As a blogger for only a year now, I have tried not to revisit topics and be repetitive. There are some things however, that need to be revisited at certain times of the year. Just as: Thanksgiving brings on articles of thankfulness, Christmas brings on articles of Peace and Love, and New Years brings on articles of recent loss and future resolutions, this time of year brings on articles about Education Conferences. I guess that is because plans are being made to attend the largest conferences of the year. There does seem to be a change in the approach to connections, as well as anticipation and expectations of these conferences much of which may be attributed to Social Media.
As a classroom teacher I was very fortunate to serve for many years on the Board of Directors of NYSCATE, the Educational Technology group for New York educators. For the most part many Professional Education Organizations are run by administrators. I find nothing wrong with that, because running these organizations requires a certain skill set, as well as time commitment that fits the abilities of administrators better than those of classroom teachers. I understand that. I also understand that as much as any of these groups will deny it, there is a perspective or a focus of these conferences that leans more toward administrators than classroom teachers. That is fitting, since a majority of the attendees are administrators. With budgets as they are, it is reasonable that district should get more bang for their buck by sending their technology leaders as opposed to the technology users. This all makes sense in a world of top down management in education.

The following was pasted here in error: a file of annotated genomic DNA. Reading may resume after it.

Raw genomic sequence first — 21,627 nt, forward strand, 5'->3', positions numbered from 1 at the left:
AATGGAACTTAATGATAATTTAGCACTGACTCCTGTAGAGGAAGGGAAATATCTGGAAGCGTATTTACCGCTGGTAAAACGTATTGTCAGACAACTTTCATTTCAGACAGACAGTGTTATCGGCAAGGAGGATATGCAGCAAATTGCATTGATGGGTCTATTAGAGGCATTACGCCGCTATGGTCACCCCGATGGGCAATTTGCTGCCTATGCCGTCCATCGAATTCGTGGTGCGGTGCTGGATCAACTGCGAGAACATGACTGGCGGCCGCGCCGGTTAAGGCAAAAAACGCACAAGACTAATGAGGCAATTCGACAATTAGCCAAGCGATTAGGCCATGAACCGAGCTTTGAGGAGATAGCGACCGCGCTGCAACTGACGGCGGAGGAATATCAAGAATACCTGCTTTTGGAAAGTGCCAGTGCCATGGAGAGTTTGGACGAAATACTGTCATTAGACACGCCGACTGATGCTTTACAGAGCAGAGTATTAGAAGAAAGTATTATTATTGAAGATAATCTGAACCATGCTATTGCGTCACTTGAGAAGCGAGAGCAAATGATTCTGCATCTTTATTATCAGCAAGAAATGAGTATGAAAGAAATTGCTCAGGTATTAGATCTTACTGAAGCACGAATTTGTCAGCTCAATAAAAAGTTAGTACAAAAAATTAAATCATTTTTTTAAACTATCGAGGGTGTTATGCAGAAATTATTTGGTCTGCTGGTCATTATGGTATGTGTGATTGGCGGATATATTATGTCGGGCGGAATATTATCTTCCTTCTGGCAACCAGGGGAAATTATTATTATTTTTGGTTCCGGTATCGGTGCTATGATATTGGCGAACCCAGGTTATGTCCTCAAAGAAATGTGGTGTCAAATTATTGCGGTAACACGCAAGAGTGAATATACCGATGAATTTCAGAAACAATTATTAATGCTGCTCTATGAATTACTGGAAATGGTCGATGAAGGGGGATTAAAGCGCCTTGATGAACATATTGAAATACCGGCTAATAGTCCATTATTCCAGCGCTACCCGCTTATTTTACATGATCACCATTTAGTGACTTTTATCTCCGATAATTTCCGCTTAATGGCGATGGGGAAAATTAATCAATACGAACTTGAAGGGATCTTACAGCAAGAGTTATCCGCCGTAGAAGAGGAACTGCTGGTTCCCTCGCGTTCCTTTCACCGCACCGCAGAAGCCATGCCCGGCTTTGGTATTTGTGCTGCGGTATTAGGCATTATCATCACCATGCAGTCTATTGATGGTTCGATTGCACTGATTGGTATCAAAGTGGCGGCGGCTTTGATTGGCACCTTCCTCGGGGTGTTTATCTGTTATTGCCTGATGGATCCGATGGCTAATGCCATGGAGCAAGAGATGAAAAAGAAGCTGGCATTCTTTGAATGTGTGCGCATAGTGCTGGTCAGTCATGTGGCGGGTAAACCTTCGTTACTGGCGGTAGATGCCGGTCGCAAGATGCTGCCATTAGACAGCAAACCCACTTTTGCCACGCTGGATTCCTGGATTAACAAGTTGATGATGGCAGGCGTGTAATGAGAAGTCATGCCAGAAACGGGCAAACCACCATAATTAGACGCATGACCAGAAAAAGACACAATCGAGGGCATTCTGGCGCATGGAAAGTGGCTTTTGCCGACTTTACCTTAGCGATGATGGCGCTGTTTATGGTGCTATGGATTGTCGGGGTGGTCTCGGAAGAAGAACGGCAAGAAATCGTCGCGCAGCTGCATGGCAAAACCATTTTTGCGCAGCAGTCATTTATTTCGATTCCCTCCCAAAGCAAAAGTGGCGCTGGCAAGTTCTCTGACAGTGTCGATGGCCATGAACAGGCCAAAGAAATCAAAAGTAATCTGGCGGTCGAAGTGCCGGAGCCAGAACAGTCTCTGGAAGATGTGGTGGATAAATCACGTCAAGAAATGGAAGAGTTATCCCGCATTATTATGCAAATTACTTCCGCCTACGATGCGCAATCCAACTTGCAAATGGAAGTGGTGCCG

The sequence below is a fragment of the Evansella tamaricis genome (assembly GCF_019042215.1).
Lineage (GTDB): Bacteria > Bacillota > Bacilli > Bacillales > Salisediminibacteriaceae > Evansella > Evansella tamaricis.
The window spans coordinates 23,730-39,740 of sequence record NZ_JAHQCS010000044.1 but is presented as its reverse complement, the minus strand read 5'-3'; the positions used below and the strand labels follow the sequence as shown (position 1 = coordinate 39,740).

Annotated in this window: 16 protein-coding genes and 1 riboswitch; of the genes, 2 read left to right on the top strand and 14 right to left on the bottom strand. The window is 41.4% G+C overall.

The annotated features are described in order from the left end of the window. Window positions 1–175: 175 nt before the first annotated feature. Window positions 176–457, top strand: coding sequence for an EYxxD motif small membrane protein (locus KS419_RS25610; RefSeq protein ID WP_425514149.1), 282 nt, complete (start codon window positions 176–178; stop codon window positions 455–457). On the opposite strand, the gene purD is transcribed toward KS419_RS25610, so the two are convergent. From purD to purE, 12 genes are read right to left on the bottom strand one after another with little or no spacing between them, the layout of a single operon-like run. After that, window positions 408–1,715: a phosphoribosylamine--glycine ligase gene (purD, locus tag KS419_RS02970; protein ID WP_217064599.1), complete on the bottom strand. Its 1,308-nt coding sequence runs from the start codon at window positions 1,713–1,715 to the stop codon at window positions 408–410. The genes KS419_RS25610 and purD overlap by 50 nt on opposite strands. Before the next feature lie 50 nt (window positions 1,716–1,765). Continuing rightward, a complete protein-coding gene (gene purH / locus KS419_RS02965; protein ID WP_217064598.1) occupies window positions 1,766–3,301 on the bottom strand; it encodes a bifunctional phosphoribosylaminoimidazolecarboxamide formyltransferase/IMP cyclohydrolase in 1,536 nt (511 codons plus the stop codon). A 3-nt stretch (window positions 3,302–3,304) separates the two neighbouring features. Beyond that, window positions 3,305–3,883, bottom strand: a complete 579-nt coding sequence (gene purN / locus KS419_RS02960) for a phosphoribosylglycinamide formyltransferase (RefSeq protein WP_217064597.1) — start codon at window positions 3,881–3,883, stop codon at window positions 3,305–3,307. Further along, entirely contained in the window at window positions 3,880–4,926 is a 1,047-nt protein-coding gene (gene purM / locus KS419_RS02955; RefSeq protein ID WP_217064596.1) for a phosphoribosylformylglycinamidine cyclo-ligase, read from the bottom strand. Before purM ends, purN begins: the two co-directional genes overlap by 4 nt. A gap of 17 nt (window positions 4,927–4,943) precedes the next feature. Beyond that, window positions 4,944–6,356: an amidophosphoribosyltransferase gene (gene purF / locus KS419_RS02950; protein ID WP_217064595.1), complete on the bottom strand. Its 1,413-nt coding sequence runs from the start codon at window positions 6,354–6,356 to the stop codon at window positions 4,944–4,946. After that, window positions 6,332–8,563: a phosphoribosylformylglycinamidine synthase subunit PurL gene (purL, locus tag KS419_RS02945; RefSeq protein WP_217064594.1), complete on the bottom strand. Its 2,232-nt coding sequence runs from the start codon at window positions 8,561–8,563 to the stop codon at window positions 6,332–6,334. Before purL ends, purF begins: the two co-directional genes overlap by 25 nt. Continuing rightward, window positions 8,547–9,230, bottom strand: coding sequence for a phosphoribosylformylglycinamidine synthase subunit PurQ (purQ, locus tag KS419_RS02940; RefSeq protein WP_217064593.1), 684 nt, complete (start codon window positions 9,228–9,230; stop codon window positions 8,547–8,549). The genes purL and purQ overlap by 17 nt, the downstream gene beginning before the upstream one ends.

Of course these organizations will point out that a many of the workshops are done by classroom teachers, and that is true. The workshops and the Keynotes are all selected and approved by the organization leadership. This is not an attack on any organization. This seems to be how it has been done for years and that is the way it worked best. The need for me to explain all of this will enable me to point out the difference that Social Media is making in the process.
The development and broadening effects of Personal Learning Networks are giving educators facts and insights in education that were never before so readily available to them. Twitter, Twitter Chats, Nings, and Blogs are providing teachers with information in greater quantities and personally delivered to them. The direct contact and connections between educators is promoting more awareness, collaboration, and reflection on topics that concern them and their students directly. All of this prepares educators for dealing with conferences as they have not been able to do before.
Ironically, the social aspects of Social Media, in regard to teachers, are often overlooked. I know from experience that I have personal connections with many educators from around the world. When I think of what is meant by “colleagues”, I am no longer limited to the people I work with in a building. These global connections are real and in many instances, very strong connections. If I was traveling, I know I could call upon many of my PLN members for a place to stay if needed. I can’t say that about most people with whom I work.